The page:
God's and Man's Relationship with Angels
By Lance Mosher
What is God's and man's relationship with angels? That is a difficult question to answer. It seems that humans have always been interested in the subject of angels. Truthfully, however, the Bible does not cure our curiosity on all matters concerning angels. Why is that? One thing that must be remembered is that the Bible was not written for curiosity’s sake. It was not written to answer our questions. Of course, it does answer the most important questions, but that is not why it was written. Why was it written? The apostle John writes, “Therefore many other signs Jesus also performed in the presence of the disciples, which are not written in this book; but these have been written so that you may believe that Jesus is the Christ, the Son of God; and that believing you may have life in His name” (John 20:30-31). The Bible was written for us to have the opportunity to possess a quality, soul-saving relationship with our Creator.
That being said, however, the Bible does talk about angels quite a bit. The word angel appears in the English Bible about 300 times. The times that angels are mentioned, again, are not mentioned for entertainment. They are mentioned when an angel’s task is intertwined with the relationship between God and man.
What do you think of when you read or hear the word angel? Go ahead and picture it in your mind. Do you think of a humanoid being, glowing, with wings, wearing a robe, maybe a trumpet in one hand? Is this angel male or female? How much of that image is biblical, and how much has the world imposed? The Greek word for angel is ἄγγελος (angelos). That word basically means, "a messenger" or "one who is sent." So, an angel is a messenger. It is obvious, however, that there is something more to those who are specifically called angels and those who are mere human messengers.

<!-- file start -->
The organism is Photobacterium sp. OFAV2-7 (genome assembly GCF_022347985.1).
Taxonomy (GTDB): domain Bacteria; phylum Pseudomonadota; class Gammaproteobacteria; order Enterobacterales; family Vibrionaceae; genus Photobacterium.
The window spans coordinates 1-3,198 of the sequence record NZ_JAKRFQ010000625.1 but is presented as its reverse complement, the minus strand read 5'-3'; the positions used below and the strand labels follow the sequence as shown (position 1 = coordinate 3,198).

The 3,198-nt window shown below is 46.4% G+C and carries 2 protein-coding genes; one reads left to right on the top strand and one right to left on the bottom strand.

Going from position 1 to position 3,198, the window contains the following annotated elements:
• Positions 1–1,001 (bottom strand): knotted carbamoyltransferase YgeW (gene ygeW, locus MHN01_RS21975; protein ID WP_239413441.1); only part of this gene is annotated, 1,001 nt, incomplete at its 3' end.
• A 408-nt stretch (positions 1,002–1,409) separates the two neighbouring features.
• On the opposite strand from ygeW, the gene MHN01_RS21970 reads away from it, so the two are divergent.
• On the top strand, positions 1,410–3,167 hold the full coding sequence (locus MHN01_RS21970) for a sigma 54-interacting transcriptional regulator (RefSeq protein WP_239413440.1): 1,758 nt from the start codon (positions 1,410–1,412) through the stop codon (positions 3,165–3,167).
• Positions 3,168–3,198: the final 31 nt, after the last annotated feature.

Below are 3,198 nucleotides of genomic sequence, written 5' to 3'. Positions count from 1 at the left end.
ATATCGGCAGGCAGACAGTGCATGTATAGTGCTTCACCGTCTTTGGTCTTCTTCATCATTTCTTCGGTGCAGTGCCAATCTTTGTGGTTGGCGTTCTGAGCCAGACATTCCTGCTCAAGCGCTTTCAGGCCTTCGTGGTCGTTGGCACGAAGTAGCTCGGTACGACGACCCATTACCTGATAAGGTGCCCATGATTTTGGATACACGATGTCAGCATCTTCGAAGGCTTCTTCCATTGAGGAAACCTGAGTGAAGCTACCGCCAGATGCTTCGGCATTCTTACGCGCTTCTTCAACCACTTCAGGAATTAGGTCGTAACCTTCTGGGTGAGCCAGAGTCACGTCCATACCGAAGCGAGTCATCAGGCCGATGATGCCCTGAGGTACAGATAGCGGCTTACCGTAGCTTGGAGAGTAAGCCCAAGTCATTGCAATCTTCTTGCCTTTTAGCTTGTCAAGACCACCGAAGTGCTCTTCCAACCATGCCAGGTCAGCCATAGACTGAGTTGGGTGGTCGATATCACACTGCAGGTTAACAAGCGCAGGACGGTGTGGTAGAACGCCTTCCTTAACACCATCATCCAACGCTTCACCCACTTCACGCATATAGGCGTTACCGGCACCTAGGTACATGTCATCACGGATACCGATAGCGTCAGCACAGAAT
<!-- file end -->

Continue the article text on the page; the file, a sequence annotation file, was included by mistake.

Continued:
ANGELS AS CREATED BEINGS
When God was speaking to Job, He said, “Where were you when I laid the foundation of the earth? […] And all the sons of God shouted for joy?” (Job 38:4, 7). Apparently there were beings such as “sons of God” when God created the earth. We know that does not refer to Adam and Eve, because God created them after He laid the foundations of the earth (Gen. 1). So, are these “sons of God” angels? Perhaps. If that is the case, it would be good to note that they are not eternal the way that God is (“everlasting to everlasting” [Ps. 90:1-2]). God still created them, but He did so before Genesis 1. Notice Nehemiah 9:6: “You alone are the Lord. You have made the heavens, The heaven of heavens with all their host, The earth and all that is on it, The seas and all that is in them. You give life to all of them And the heavenly host bows down before You.” If the host of heaven refers to angels, then it is evident that God created them; they are not eternal. Also see Psalm 148 and Hebrews 12:22-23.
Of course, being created by God would automatically put angels under the authority of God. Psalm 103:20-21 teaches that angels are “mighty in strength,” but are also “obeying the voice of His word” (cf. 2 Peter 2:4; Jude 6).
Although angels are lower than God, they are higher than man. Christ, in heaven, had all the glory of God (John 17:5). However, when He became human, He was made “a little lower than the angels” (Heb. 2:7). Angels are not superhuman. They are not gods. They are different beings all together, created by God.
THE FORM OF ANGELS